Meaning of TRIP in English
/ trɪp; NAmE / noun , verb
a journey to a place and back again, especially a short one for pleasure or a particular purpose :
Did you have a good trip?
We went on a trip to the mountains.
a day trip (= lasting a day)
a boat / coach trip
a business / school / shopping trip
They took a trip down the river.
We had to make several trips to bring all the equipment over.
—see also ego trip , field trip , round trip
( slang ) the experience that sb has if they take a powerful drug that affects the mind and makes them imagine things :
an acid (= LSD) trip
an act of falling or nearly falling down, because you hit your foot against sth
■ verb ( -pp- )
[ v , often + adv. / prep. ] trip (over / up) | trip (over / on sth) to catch your foot on sth and fall or almost fall :
She tripped and fell.
Someone will trip over that cable.
Be careful you don't trip up on the step.
( figurative )
[ vn ] ( BrE also trip sb up ) to catch sb's foot and make them fall or almost fall :
As I passed, he stuck out a leg and tried to trip me up.
[ v + adv. / prep. ] ( literary ) to walk, run or dance with quick light steps :
She said goodbye and tripped off along the road.
( figurative )
[ vn ] to release a switch, etc. or to operate sth by doing so :
to trip a switch
Any intruders will trip the alarm.
[ v ] ( informal ) to be under the influence of a drug that makes you hallucinate
see memory lane , tongue noun
- trip up | trip sb up
journey ♦ tour ♦ expedition ♦ excursion ♦ outing ♦ day out
These are all words for an act of travelling to a place.
an act of travelling from one place to another, and usually back again:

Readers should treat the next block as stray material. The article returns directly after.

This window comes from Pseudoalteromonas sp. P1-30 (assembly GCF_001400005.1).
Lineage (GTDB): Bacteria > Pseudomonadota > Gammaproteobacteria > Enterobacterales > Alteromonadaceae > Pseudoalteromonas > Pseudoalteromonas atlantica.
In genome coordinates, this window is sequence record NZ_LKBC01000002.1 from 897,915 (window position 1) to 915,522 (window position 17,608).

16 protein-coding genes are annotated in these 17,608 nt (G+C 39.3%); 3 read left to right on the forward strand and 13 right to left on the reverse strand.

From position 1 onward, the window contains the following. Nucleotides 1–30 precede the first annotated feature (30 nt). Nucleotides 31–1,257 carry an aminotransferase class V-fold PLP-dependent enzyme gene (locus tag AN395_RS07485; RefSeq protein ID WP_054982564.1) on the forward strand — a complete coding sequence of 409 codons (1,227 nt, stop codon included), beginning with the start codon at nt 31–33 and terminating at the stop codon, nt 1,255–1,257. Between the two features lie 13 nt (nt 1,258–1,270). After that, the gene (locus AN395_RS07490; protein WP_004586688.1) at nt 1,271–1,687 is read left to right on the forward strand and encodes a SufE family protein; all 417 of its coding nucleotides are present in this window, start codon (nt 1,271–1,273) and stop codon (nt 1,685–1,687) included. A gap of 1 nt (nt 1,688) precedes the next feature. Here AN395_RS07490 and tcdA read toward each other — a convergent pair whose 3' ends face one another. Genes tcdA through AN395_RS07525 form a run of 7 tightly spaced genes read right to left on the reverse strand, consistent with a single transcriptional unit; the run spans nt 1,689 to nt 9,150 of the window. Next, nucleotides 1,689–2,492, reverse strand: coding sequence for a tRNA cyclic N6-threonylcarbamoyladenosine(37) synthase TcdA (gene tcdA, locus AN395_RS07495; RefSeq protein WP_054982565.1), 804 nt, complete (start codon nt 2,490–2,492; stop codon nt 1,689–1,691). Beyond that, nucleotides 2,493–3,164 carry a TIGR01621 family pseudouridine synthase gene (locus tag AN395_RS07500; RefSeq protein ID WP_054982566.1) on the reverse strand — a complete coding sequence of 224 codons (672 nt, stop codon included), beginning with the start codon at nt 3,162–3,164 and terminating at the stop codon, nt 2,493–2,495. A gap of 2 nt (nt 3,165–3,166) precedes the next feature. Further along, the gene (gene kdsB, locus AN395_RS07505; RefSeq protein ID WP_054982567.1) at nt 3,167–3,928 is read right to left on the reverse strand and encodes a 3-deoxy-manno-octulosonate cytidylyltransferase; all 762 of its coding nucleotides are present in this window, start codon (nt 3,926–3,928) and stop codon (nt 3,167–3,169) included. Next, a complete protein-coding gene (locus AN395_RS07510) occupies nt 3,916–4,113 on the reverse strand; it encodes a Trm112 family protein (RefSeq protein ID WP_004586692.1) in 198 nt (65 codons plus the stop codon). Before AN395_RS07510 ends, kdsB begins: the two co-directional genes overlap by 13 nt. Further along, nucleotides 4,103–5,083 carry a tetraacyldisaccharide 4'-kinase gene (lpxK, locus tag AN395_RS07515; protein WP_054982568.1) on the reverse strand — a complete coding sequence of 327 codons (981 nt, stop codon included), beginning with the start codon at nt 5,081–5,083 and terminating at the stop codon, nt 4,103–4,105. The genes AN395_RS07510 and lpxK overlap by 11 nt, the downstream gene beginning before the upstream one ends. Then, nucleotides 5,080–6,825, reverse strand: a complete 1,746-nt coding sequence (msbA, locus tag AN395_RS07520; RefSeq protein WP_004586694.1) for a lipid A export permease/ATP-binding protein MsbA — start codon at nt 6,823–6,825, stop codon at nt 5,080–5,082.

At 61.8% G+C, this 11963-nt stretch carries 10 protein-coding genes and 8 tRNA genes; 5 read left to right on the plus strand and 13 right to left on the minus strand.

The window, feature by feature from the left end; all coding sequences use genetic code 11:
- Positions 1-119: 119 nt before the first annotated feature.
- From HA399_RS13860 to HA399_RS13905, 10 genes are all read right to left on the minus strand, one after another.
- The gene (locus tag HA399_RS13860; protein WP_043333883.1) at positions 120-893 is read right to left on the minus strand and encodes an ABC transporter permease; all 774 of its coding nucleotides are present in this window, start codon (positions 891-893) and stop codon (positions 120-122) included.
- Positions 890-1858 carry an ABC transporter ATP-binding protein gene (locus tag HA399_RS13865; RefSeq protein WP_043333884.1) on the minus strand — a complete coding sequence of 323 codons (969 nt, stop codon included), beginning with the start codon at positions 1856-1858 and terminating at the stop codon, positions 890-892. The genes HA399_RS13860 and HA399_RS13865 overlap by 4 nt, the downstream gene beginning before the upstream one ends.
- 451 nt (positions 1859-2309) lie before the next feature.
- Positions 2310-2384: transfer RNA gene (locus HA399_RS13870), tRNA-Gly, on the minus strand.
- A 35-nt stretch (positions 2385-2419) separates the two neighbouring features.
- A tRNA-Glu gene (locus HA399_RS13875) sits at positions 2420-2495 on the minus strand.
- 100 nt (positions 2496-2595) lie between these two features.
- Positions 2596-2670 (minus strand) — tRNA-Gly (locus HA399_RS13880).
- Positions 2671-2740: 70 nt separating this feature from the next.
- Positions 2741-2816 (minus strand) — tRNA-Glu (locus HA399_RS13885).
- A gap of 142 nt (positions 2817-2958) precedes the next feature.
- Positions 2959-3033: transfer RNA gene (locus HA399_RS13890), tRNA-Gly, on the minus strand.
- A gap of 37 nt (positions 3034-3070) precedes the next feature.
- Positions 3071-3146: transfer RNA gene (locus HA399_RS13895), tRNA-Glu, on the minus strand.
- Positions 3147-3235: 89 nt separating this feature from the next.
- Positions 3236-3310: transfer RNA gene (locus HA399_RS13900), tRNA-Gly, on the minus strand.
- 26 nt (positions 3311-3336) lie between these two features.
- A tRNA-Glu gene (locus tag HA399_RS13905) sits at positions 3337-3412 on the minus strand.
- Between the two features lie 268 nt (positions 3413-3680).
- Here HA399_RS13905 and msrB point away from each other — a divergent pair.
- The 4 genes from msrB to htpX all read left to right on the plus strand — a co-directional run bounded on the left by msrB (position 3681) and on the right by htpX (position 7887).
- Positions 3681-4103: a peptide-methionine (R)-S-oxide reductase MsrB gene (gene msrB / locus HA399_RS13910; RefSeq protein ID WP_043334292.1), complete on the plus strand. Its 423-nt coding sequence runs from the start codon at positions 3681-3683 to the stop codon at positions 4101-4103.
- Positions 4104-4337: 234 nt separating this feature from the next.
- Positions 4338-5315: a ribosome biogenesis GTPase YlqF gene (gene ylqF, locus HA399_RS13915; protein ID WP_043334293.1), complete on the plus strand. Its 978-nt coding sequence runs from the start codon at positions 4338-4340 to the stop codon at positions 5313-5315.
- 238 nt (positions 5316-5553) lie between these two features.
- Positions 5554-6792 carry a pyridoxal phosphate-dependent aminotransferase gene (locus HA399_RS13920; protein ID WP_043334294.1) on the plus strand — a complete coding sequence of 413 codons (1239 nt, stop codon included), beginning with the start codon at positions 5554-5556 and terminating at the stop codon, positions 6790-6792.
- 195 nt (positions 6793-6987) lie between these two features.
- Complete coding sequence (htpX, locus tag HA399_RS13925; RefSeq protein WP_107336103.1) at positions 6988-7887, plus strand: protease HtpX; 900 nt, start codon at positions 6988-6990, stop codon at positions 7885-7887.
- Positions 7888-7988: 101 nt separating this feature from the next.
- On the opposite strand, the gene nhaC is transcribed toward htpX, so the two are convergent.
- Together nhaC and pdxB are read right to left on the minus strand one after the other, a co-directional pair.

a business trip
a five-minute trip by taxi
an act of travelling from one place to another, especially when they are a long way apart:
a long and difficult journey across the mountains
trip or journey?
Trip , not journey , is the most basic word in this group. It is more frequent than journey and used in a wider range of contexts. A trip usually involves you going to a place and back again; a journey is usually one-way. A trip is often shorter than a journey , although it does not have to be:
a trip to New York
a round-the-world trip
. It is often short in time, even if it is long in distance. Journey is more often used when the travelling takes a long time and is difficult. In North American English journey is not used for short trips: ( BrE )
What is your journey to work like?
a journey made for pleasure during which several different places are visited:
a tour of Bavaria
an organized journey with a particular purpose, especially to find out about a place that is not well known:
the first expedition to the South Pole
a short trip made for pleasure, especially one that has been organized for a group of people:
We went on an all-day excursion to the island.
a short trip made for pleasure or education, usually with a group of people and lasting no more than a day:
The children were on a day's outing from school.
a trip to somewhere for a day, especially for pleasure:
We had a day out at the beach.
PATTERNS AND COLLOCATIONS :
to go on a(n) trip / journey / tour / expedition / excursion / outing / day out
to set out / off on a(n) trip / journey / tour / expedition / excursion
to make a(n) trip / journey / tour / expedition / excursion
to be away on a(n) trip / journey / tour / expedition
the outward / return / homeward trip / journey
a(n) foreign / overseas / round-the-world trip / journey / tour / expedition
a bus / coach trip / journey / tour / excursion
a train / rail trip / journey / tour / excursion
Middle English : from Old French triper , from Middle Dutch trippen to skip, hop.
Oxford Advanced Learner's English Dictionary. Оксфордский английский словарь для изучающик язык на продвинутом уровне. 2005